You have 20,000 providers to choose from – – but ONLY if they’ll see you under your workers’ compensation claim…
The Department of Labor and Industries issued an announcement trumpeting the success of the new Medical Provider Network:
May 21, 2014: TUMWATER — Injured workers in Washington state can now choose from more than 20,000 health-care providers in the Department of Labor & Industries’ (L&I) medical network. The network went live in 2013 to serve workers who need ongoing medical treatment for job-related injuries or illness.
“We have more than doubled the size of our network since it began,” said Vickie Kennedy, L&I’s assistant director for Insurance Services. “Ready access to high-quality care helps our injured workers quickly return to good health and their jobs.”
L&Idata show that 99 percent of injured workers statewide live within 15 miles of at least five primary-care providers who are in the network. Patients also have access to a broad range of specialists through the provider network.
Injured workers in Washington can see any doctor for their first visit when a claim is filed, but only network providers can deliver ongoing treatment. Workers can search for providers at www.FindADoc.Lni.wa.gov; the directory is updated daily.
The medical provider network is part of the historic 2011 workers’ compensation reforms designed to improve outcomes for injured workers, reduce disability and cut costs for the state’s workers’ compensation program. The standards for providers to be admitted to the L&I network are similar to those of other health networks in Washington state and around the country. Requirements include proof of medical liability insurance and professional licenses that are free of restrictions.
Our experience, however, is that these numbers are artificially bloated and do not reflect the reality faced by injured workers seeking a treating provider. Several clinics in the state have closed their practices to workers’ compensation claimants, leaving their current patients scrambling to find new attending physicians and refusing to take on any new patients with workers’ compensation claims. Many of those that will still provide treatment to injured workers limit their practice to only take on claims that are less than one year old, or claims that do not have legal representatives involved. Many of the major medical providers – large hospitals, clinics, etc.. – had all of their physicians register with the Department of Labor and Industries for billing purposes even if those physicians are not actively taking workers’ compensation claims.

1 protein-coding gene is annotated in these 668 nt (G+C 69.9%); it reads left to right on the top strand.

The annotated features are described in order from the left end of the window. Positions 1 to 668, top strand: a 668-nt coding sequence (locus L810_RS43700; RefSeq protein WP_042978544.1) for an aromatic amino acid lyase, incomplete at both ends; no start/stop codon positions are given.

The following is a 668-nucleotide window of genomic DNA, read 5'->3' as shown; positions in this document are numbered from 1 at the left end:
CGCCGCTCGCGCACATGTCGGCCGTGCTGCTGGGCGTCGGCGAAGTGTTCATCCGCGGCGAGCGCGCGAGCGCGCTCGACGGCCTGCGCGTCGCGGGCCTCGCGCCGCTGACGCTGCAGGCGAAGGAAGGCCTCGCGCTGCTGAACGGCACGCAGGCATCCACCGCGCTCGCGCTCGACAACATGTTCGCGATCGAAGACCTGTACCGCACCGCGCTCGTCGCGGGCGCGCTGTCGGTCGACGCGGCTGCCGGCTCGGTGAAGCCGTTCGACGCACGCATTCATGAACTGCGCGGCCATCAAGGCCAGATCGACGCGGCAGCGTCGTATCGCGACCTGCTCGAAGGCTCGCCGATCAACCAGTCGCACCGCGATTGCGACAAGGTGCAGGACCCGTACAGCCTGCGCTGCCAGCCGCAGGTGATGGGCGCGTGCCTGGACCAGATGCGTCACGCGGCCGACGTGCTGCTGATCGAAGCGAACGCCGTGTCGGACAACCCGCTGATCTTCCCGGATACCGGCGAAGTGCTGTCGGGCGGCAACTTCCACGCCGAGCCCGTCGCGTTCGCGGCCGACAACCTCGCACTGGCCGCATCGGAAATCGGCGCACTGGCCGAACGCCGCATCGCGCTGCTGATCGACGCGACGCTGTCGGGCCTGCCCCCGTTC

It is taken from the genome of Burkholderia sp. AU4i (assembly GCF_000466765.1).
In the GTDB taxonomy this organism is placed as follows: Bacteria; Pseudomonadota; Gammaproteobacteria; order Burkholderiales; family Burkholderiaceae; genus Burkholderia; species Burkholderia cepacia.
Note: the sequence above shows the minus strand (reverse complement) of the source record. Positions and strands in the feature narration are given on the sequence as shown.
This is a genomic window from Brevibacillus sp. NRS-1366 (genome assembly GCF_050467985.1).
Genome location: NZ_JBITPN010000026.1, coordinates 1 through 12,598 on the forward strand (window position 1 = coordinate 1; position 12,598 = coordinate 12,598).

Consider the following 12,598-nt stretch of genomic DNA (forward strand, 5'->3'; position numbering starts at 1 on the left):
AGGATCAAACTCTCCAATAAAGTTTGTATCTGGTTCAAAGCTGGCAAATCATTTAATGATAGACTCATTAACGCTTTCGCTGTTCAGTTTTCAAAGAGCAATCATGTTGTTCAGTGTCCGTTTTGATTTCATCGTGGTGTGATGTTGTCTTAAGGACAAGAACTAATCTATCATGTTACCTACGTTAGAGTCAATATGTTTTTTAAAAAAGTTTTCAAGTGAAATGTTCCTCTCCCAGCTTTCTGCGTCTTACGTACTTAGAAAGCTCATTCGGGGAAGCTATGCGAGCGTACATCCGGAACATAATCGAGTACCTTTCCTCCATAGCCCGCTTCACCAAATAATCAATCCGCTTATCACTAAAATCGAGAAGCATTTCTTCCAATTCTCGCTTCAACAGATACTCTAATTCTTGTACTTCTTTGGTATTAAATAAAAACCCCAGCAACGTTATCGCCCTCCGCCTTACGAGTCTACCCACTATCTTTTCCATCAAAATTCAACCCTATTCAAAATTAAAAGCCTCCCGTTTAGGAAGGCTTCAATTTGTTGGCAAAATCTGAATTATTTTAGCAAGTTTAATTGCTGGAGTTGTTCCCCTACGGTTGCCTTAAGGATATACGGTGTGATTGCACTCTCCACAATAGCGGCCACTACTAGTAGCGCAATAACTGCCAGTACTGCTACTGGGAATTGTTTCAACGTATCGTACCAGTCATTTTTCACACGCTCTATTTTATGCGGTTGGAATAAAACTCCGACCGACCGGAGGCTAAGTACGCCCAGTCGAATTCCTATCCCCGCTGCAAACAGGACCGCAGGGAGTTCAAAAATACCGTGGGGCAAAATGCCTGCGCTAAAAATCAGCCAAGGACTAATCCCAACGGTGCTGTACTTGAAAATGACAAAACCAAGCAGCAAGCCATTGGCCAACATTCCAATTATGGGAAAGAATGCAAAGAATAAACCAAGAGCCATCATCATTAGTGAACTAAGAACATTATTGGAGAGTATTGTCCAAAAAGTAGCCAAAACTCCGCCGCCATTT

When our clients are seeking an attending physician under their workers’ compensation claim, they will start with the FindADoc website and make phone calls until they are able to get an appointment. In many cases, the doctors want to review medical records before setting an initial appointment. We often send records out to a handful of doctors before finding one willing to get involved. Claimants living outside of the major metropolitan areas can have an even tougher time finding a provider. Many of our clients travel long distances to see their physician as there are no options close to their home.
I have participated in the quarterly meetings offered by the Department of Labor and Industries to update stakeholders about the progress in implementing the network. The meetings are held with members of the Department of Labor and Industries and medical providers that are providing input and assistance to the Department with the design and implementation of the network. Based on the discussions with the panel members, I believe that the Department honestly believes in the success of their network, but that their data is not telling them the whole story.
I have made recommendations for changes that could be made to the website that could indicate the level of recent billing activity for each provider – not specific numbers, but a simple color-coded graph to indicate general levels of billing. For example, a provider who has multiple billings submitted to the Department for payment in the current quarter could have a green icon to indicate a high level of activity. Those providers with no current billings could have a red icon, and maybe providers with a small level but still some active billings could be orange. The Department has access to the data for provider billings and could, in theory, tap into that data to make such a change. I am told there is no funding for this type of improvement at this time, though.
Photo credit: banjo d / Foter / Creative Commons Attribution 2.0 Generic (CC BY 2.0)